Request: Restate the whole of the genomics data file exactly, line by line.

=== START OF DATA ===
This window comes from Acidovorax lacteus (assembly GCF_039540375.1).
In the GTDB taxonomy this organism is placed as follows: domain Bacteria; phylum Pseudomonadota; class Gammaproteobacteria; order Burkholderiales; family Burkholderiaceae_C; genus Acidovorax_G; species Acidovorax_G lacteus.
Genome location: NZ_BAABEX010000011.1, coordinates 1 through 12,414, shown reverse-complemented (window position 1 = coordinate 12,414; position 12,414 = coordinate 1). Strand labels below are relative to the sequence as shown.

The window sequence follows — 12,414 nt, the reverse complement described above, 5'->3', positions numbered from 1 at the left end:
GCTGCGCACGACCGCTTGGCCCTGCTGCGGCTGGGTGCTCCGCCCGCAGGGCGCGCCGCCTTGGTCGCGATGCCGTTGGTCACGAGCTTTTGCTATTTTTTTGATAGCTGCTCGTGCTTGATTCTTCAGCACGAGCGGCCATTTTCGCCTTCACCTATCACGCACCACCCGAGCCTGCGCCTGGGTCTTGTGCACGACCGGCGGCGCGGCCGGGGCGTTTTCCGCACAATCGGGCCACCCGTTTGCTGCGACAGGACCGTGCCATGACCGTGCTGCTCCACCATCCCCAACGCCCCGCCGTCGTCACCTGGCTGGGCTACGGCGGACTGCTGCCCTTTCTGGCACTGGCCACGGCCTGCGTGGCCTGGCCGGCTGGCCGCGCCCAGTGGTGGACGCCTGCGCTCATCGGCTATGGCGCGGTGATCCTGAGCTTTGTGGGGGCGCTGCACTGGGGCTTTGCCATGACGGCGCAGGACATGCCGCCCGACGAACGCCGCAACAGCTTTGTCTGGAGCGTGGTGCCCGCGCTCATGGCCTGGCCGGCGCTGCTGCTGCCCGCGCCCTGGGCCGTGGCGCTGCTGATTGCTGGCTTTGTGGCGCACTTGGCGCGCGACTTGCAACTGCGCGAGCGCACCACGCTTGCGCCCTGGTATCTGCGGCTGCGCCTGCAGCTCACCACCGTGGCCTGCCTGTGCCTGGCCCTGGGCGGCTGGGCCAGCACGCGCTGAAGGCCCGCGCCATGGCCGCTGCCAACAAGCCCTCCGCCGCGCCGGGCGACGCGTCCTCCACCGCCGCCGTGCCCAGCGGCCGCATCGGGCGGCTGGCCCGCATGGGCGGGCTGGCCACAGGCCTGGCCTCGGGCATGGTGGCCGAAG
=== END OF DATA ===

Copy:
This window comes from Acidovorax lacteus (assembly GCF_039540375.1).
In the GTDB taxonomy this organism is placed as follows: domain Bacteria; phylum Pseudomonadota; class Gammaproteobacteria; order Burkholderiales; family Burkholderiaceae_C; genus Acidovorax_G; species Acidovorax_G lacteus.
Genome location: NZ_BAABEX010000011.1, coordinates 1 through 12,414, shown reverse-complemented (window position 1 = coordinate 12,414; position 12,414 = coordinate 1). Strand labels below are relative to the sequence as shown.

The window sequence follows — 12,414 nt, the reverse complement described above, 5'->3', positions numbered from 1 at the left end:
GCTGCGCACGACCGCTTGGCCCTGCTGCGGCTGGGTGCTCCGCCCGCAGGGCGCGCCGCCTTGGTCGCGATGCCGTTGGTCACGAGCTTTTGCTATTTTTTTGATAGCTGCTCGTGCTTGATTCTTCAGCACGAGCGGCCATTTTCGCCTTCACCTATCACGCACCACCCGAGCCTGCGCCTGGGTCTTGTGCACGACCGGCGGCGCGGCCGGGGCGTTTTCCGCACAATCGGGCCACCCGTTTGCTGCGACAGGACCGTGCCATGACCGTGCTGCTCCACCATCCCCAACGCCCCGCCGTCGTCACCTGGCTGGGCTACGGCGGACTGCTGCCCTTTCTGGCACTGGCCACGGCCTGCGTGGCCTGGCCGGCTGGCCGCGCCCAGTGGTGGACGCCTGCGCTCATCGGCTATGGCGCGGTGATCCTGAGCTTTGTGGGGGCGCTGCACTGGGGCTTTGCCATGACGGCGCAGGACATGCCGCCCGACGAACGCCGCAACAGCTTTGTCTGGAGCGTGGTGCCCGCGCTCATGGCCTGGCCGGCGCTGCTGCTGCCCGCGCCCTGGGCCGTGGCGCTGCTGATTGCTGGCTTTGTGGCGCACTTGGCGCGCGACTTGCAACTGCGCGAGCGCACCACGCTTGCGCCCTGGTATCTGCGGCTGCGCCTGCAGCTCACCACCGTGGCCTGCCTGTGCCTGGCCCTGGGCGGCTGGGCCAGCACGCGCTGAAGGCCCGCGCCATGGCCGCTGCCAACAAGCCCTCCGCCGCGCCGGGCGACGCGTCCTCCACCGCCGCCGTGCCCAGCGGCCGCATCGGGCGGCTGGCCCGCATGGGCGGGCTGGCCACAGGCCTGGCCTCGGGCATGGTGGCCGAAG